19 AUGUST 1905, Page 23

Small Culture. Edited by W. J. Malden. (E. Marlborough and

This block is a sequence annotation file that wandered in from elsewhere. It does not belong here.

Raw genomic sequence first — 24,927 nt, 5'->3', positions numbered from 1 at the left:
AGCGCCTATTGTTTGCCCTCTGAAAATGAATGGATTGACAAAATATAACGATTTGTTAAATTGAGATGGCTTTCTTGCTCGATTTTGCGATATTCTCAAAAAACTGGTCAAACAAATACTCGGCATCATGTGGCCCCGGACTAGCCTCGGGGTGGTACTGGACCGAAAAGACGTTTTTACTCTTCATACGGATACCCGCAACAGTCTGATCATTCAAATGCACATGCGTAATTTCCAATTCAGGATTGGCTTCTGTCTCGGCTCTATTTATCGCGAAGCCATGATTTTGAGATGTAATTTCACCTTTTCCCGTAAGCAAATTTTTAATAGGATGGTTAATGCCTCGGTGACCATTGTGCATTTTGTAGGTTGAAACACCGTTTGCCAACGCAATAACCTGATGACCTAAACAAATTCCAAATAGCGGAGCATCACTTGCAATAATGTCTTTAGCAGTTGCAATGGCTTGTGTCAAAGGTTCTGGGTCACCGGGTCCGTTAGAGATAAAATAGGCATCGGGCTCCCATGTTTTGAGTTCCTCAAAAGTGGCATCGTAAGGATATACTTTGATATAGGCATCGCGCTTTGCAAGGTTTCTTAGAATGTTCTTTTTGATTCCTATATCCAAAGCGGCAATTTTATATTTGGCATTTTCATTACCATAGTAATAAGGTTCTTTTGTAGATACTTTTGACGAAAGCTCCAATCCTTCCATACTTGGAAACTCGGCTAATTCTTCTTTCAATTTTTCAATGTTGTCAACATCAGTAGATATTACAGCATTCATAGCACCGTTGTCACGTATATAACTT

Co.)—This is the title given to two series of articles, pub- lished in separate volumes (Is. each), in which such subjects as "simple cow-keeping," pigs, poultry, gardens, and orchards are dealt with. Each is treated by an expert, and the editor adds notes. We cannot pretend to criticise these papers, and must be content with saying that they seem to set forth in a clear and practical way some very useful methods of procedure. Possibly there is now and then a tendency to idealise. The owner of an orchard, for instance, is exceptionally fortunate if its returns mount up to "from £40 to £100 per acre." (Gross returns, of course, are meant.) Any one who will look into a newspaper circulating in a fruit county for sales of standing crops will see a much lower average of prices realised. Advice, theoretically excellent, is given to the fruit-grower to grade his fruit for market. Practically, as far as Covent Garden is concerned, it is useless. Such, at least, has been the experience of the writer of this notice and his neighbours. On the other hand, the reader cannot lay to heart too much the counsel to rid his orchard of unprofitable sorts. Even good-flavoured small apples are almost unsaleable. Buyers will have size and, if possible, colour.— We may mention at the same time Carnations, Picotees, and Wild and Garden Pinks, Written by Several Authorities and Edited by E. T. Cook (G. Newnes, 3s. 6d.). The method is the same; experts write each on his own speciality, and a perfectly competent editor brings their contributions, so to speak, into line. The contrast between the useful and the ornamental seems sufficiently sharp, but it should be remembered that flowers also may be grown for sale. Anyhow, whether pleasure or profit be the object, there could not be a more complete handbook than this.